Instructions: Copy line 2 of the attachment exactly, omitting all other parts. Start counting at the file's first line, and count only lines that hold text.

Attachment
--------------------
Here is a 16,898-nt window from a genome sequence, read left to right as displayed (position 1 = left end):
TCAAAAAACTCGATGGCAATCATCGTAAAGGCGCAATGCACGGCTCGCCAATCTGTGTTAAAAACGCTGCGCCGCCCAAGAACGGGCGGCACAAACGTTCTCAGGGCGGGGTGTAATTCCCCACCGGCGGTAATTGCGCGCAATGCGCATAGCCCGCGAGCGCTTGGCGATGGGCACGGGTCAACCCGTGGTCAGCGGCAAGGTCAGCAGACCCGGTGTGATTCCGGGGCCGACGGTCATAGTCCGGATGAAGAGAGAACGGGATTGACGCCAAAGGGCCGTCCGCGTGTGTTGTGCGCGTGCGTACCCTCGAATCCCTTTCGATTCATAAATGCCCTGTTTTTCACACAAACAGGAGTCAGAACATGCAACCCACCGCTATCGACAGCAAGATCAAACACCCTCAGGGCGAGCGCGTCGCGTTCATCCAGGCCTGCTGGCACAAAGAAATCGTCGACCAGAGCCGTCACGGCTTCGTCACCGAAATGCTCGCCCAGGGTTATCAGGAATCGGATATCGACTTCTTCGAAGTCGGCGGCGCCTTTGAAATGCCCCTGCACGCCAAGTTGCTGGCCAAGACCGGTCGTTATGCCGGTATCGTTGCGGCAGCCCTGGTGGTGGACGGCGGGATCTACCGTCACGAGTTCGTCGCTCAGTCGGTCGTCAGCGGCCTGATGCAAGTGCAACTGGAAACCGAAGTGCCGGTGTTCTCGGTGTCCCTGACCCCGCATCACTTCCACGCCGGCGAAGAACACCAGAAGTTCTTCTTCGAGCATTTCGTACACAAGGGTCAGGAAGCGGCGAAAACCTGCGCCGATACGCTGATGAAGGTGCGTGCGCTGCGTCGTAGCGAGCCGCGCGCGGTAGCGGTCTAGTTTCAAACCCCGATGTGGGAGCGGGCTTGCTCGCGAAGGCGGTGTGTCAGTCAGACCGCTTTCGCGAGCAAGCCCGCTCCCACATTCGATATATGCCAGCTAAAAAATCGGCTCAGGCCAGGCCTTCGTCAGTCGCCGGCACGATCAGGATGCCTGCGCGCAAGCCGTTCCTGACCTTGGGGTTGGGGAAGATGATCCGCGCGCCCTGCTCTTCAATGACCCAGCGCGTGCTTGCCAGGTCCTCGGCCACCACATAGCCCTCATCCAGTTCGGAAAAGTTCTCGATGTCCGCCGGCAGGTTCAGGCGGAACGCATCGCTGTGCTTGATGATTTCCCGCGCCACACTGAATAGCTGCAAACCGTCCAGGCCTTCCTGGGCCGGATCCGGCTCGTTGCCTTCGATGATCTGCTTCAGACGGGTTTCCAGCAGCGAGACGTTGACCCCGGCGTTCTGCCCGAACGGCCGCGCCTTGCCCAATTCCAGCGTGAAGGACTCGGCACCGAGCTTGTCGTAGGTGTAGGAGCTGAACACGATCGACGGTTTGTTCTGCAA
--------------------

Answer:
TCAAAAAACTCGATGGCAATCATCGTAAAGGCGCAATGCACGGCTCGCCAATCTGTGTTAAAAACGCTGCGCCGCCCAAGAACGGGCGGCACAAACGTTCTCAGGGCGGGGTGTAATTCCCCACCGGCGGTAATTGCGCGCAATGCGCATAGCCCGCGAGCGCTTGGCGATGGGCACGGGTCAACCCGTGGTCAGCGGCAAGGTCAGCAGACCCGGTGTGATTCCGGGGCCGACGGTCATAGTCCGGATGAAGAGAGAACGGGATTGACGCCAAAGGGCCGTCCGCGTGTGTTGTGCGCGTGCGTACCCTCGAATCCCTTTCGATTCATAAATGCCCTGTTTTTCACACAAACAGGAGTCAGAACATGCAACCCACCGCTATCGACAGCAAGATCAAACACCCTCAGGGCGAGCGCGTCGCGTTCATCCAGGCCTGCTGGCACAAAGAAATCGTCGACCAGAGCCGTCACGGCTTCGTCACCGAAATGCTCGCCCAGGGTTATCAGGAATCGGATATCGACTTCTTCGAAGTCGGCGGCGCCTTTGAAATGCCCCTGCACGCCAAGTTGCTGGCCAAGACCGGTCGTTATGCCGGTATCGTTGCGGCAGCCCTGGTGGTGGACGGCGGGATCTACCGTCACGAGTTCGTCGCTCAGTCGGTCGTCAGCGGCCTGATGCAAGTGCAACTGGAAACCGAAGTGCCGGTGTTCTCGGTGTCCCTGACCCCGCATCACTTCCACGCCGGCGAAGAACACCAGAAGTTCTTCTTCGAGCATTTCGTACACAAGGGTCAGGAAGCGGCGAAAACCTGCGCCGATACGCTGATGAAGGTGCGTGCGCTGCGTCGTAGCGAGCCGCGCGCGGTAGCGGTCTAGTTTCAAACCCCGATGTGGGAGCGGGCTTGCTCGCGAAGGCGGTGTGTCAGTCAGACCGCTTTCGCGAGCAAGCCCGCTCCCACATTCGATATATGCCAGCTAAAAAATCGGCTCAGGCCAGGCCTTCGTCAGTCGCCGGCACGATCAGGATGCCTGCGCGCAAGCCGTTCCTGACCTTGGGGTTGGGGAAGATGATCCGCGCGCCCTGCTCTTCAATGACCCAGCGCGTGCTTGCCAGGTCCTCGGCCACCACATAGCCCTCATCCAGTTCGGAAAAGTTCTCGATGTCCGCCGGCAGGTTCAGGCGGAACGCATCGCTGTGCTTGATGATTTCCCGCGCCACACTGAATAGCTGCAAACCGTCCAGGCCTTCCTGGGCCGGATCCGGCTCGTTGCCTTCGATGATCTGCTTCAGACGGGTTTCCAGCAGCGAGACGTTGACCCCGGCGTTCTGCCCGAACGGCCGCGCCTTGCCCAATTCCAGCGTGAAGGACTCGGCACCGAGCTTGTCGTAGGTGTAGGAGCTGAACACGATCGACGGTTTGTTCTGCAA